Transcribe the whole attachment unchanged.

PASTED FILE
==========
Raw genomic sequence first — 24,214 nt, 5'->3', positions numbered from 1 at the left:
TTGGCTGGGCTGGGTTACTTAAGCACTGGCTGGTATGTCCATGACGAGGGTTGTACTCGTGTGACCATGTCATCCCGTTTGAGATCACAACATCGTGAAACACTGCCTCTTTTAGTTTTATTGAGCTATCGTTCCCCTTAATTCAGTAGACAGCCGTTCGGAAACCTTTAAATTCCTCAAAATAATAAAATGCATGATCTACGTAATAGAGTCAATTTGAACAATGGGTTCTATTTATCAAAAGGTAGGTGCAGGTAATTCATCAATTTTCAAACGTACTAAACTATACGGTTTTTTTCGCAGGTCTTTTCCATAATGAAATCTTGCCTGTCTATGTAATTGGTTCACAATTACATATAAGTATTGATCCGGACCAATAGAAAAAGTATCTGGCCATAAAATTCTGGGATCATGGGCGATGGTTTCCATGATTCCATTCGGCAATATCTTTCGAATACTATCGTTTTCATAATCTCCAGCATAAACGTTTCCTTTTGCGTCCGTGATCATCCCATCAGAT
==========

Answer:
Raw genomic sequence first — 24,214 nt, 5'->3', positions numbered from 1 at the left:
TTGGCTGGGCTGGGTTACTTAAGCACTGGCTGGTATGTCCATGACGAGGGTTGTACTCGTGTGACCATGTCATCCCGTTTGAGATCACAACATCGTGAAACACTGCCTCTTTTAGTTTTATTGAGCTATCGTTCCCCTTAATTCAGTAGACAGCCGTTCGGAAACCTTTAAATTCCTCAAAATAATAAAATGCATGATCTACGTAATAGAGTCAATTTGAACAATGGGTTCTATTTATCAAAAGGTAGGTGCAGGTAATTCATCAATTTTCAAACGTACTAAACTATACGGTTTTTTTCGCAGGTCTTTTCCATAATGAAATCTTGCCTGTCTATGTAATTGGTTCACAATTACATATAAGTATTGATCCGGACCAATAGAAAAAGTATCTGGCCATAAAATTCTGGGATCATGGGCGATGGTTTCCATGATTCCATTCGGCAATATCTTTCGAATACTATCGTTTTCATAATCTCCAGCATAAACGTTTCCTTTTGCGTCCGTGATCATCCCATCAGAT